I don't particularly need him to have catholic education but I need him to have A education and I'm not in the catchment area for any non selective school. I'd like him to continue his education in the area in which we live as I beleive in community.

I'm not against religion. What I'm against is the increasing reality that many of us are at the bottom of the list for an increasing number of schools in our area due to birth and culture.

It's unfair, divisive and goes against the grain of a so-called multicultural society. I dispair that I'll either have to fork out and move (no money) or rent out my place and rent somewhere else, or pay for private (no money) to get him an education in our area. Baptism etc is way too late for ds and I wouldn't entertain the idea just to get into a school anyhow. Now we have the free school scenario I feel it will get worse if I just sit here and do nothing. Seems to me the only way to get my ds an education without moving or without pretending he's a certain religion and therefore culture is to start my own bloody free school that suits my ds, the parents of a few other people and not many of the other people in my area and add to the cyle of divisiveness.

Anyone else think that the English education system is baffling and rather pathetic for a so called world leading country.

giveitago Sun 25-Sep-11 12:47:02

Oh I think it's hilarious that mnetters bleat on about being so multicultural and deride anyone outside of that scene yet go amazingly quiet on the issue of faith schools and people with either no faith or the wrong faith.

Tryharder Sun 25-Sep-11 12:57:21

As GiveItAGo says.

It is massively unfair. I live in a town with 3 excellent secondary schools none of which will accept my DCs (when the time comes) because we a) do not live in a £million house on the right estate and do not attend a church of any denomination.

And yet, children are being bussed in from OTHER COUNTIES to attend these schools. It is so fucking unfair. I would love someone to take this to judicial review.

giveitago Sun 25-Sep-11 12:58:59

As giveitago says - but not spells - I just read my own post!

Zimm Sun 25-Sep-11 13:03:17

100% with you OP. It makes me so angry I can't see straight and when the time comes for DD to start school as I will actively campaigning against her being denied admission to the best school just because we are atheists.

giveitago Sun 25-Sep-11 13:11:52

But zim - it's not just atheists - it's loads of families including ours. We have three faiths in my family and for that reason I've never committed ds on paper to any of them just as parents never did that for me.

I think the british multicultural tradition (in its true form) is to introduce your kids to all it's cultures (and that does mean faiths in the majority of cases) and they can just go with the flow and find something they like or not. But it's all part of their heritage. That's what it used to be like in my day. Now - it's just you kid has to be this or that and it's all diverse from other people. That's not how I was brought up and I don't recognise what's going on these days.

Plus, although I'm not religious, I think the very sneery parts of the atheist voice that's all over the media these days does not help.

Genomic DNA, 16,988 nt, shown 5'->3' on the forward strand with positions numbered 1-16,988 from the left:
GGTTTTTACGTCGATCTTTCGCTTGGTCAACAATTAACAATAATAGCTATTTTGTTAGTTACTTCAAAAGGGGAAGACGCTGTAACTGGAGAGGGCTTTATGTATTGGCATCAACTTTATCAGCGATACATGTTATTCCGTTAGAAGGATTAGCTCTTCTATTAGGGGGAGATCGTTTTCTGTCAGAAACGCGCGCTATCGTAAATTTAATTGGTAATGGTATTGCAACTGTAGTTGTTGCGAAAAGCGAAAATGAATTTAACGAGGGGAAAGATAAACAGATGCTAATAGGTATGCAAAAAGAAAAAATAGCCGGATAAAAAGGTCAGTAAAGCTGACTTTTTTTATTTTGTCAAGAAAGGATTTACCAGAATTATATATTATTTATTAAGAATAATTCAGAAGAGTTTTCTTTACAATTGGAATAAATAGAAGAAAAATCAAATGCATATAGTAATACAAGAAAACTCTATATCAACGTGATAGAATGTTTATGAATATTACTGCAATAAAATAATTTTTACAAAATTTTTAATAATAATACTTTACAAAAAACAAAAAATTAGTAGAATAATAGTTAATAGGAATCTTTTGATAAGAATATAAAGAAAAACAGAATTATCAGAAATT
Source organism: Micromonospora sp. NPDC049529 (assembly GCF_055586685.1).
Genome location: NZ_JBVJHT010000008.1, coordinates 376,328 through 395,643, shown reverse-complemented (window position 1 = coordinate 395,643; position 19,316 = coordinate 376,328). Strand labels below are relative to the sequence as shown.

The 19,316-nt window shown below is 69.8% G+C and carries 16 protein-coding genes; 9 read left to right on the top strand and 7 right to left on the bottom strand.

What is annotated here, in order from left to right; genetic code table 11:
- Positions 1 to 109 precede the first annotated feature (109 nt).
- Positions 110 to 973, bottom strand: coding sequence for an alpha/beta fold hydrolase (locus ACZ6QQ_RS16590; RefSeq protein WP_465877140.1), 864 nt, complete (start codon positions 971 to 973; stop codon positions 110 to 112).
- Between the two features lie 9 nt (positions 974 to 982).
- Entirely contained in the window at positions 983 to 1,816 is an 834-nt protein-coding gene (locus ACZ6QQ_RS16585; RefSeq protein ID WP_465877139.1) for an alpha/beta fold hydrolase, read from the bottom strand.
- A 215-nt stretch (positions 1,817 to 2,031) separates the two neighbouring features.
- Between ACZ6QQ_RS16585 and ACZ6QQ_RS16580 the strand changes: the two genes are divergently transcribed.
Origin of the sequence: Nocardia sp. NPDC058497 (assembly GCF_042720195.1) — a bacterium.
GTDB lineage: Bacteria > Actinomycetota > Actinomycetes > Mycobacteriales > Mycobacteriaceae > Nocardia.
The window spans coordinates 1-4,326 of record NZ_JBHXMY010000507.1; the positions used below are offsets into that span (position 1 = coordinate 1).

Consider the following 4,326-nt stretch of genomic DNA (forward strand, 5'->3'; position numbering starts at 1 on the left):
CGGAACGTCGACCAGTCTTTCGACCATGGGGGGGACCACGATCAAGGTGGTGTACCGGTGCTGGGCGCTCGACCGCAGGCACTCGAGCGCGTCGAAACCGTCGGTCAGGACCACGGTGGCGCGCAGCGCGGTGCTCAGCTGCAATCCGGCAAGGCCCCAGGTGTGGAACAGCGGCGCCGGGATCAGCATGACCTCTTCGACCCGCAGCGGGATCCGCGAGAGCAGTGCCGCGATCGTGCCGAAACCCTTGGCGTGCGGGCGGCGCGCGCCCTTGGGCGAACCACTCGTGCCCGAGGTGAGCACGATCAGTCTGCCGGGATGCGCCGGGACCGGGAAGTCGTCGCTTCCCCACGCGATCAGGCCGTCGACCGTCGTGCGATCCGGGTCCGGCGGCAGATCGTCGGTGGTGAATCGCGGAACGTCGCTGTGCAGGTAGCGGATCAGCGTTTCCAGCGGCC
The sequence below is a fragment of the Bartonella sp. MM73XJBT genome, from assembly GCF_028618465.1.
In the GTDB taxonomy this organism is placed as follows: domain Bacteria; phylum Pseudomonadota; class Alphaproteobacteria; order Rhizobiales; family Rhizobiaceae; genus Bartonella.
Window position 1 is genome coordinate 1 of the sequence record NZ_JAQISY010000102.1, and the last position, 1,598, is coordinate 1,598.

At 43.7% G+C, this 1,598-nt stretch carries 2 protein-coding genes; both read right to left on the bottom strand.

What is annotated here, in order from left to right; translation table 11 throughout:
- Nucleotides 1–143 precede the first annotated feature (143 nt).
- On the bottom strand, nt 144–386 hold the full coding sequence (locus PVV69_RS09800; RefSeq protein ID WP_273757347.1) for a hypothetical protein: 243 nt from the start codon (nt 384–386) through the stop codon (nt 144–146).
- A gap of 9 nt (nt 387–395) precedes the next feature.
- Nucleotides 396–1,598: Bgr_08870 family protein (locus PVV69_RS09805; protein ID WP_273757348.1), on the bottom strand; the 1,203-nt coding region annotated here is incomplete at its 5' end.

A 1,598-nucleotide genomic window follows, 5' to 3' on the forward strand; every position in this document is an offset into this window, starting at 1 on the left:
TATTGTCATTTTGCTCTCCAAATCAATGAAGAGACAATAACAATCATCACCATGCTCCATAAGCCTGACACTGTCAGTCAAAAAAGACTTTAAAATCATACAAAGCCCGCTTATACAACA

For me it's not about faith (although I think that faith schools do encourage segregation) but more about education for all of our kids and ensuring that each kid can have a halfway decent education in their area (as their area will encourage enduring friendships and hence community for kids and parents alike) .

So that means not just having grammars (which at least everyone can have a shot at) and faith schools. It means not getting kids from way outside the area to come to schools on my doorstep (and that's their parents' choice) and not contributing culturally to our area and then which means I have to ship my kid way out of the area against my wishes and possibly economic means to accommodate the intake of faith schools kids.

hocuspontas Sun 25-Sep-11 13:12:34

Obviously all areas are different and it depends on the popularity of the school. If the school is not overly popular then the criteria will be distance, if the school IS popular then the criteria will be faith then distance. So with a popular school, non-practising applicants won't get a look in. With the state funding issue, remember that Christians etc pay taxes as well! But I agree that the state funding of the school should be less if a large proportion of children are out of area.

Annpan88 Sun 25-Sep-11 13:12:57

I think it depends on area. The catholic school I went to was 50/50 catholic/non-catholic. Many private schools receive state funding. Some parents just want their values to be taught to their kids at school. I probably wouldn't send mine to catholic school but it doesn't bother me that people who do receive state funding. I guess it would be interesting to find out if the schools would be as good if they weren't catholic.

Flisspaps Sun 25-Sep-11 13:14:12

The Catholic school I worked in was about 50% RC, 50% other faiths/no faiths.

AKMD Sun 25-Sep-11 13:27:43

YANBU. I am very religious but the 'wrong' shade of Christianity so have expectations of DS getting into any faith-based school. It does make me cross when I think about it but I get crosser with people who send their DC to a faith-based school and then come on MN and whinge that their children are being 'preached' to hmm. I think faith schools give a very positive contribution to the communities they're based in but, considering how many hypocrites baptise their infants just to get a place at the 'right' school, I do wish that they would have less than 50% of their places allocated on faith-based criteria.

AKMD Sun 25-Sep-11 13:28:23

hve no* expectations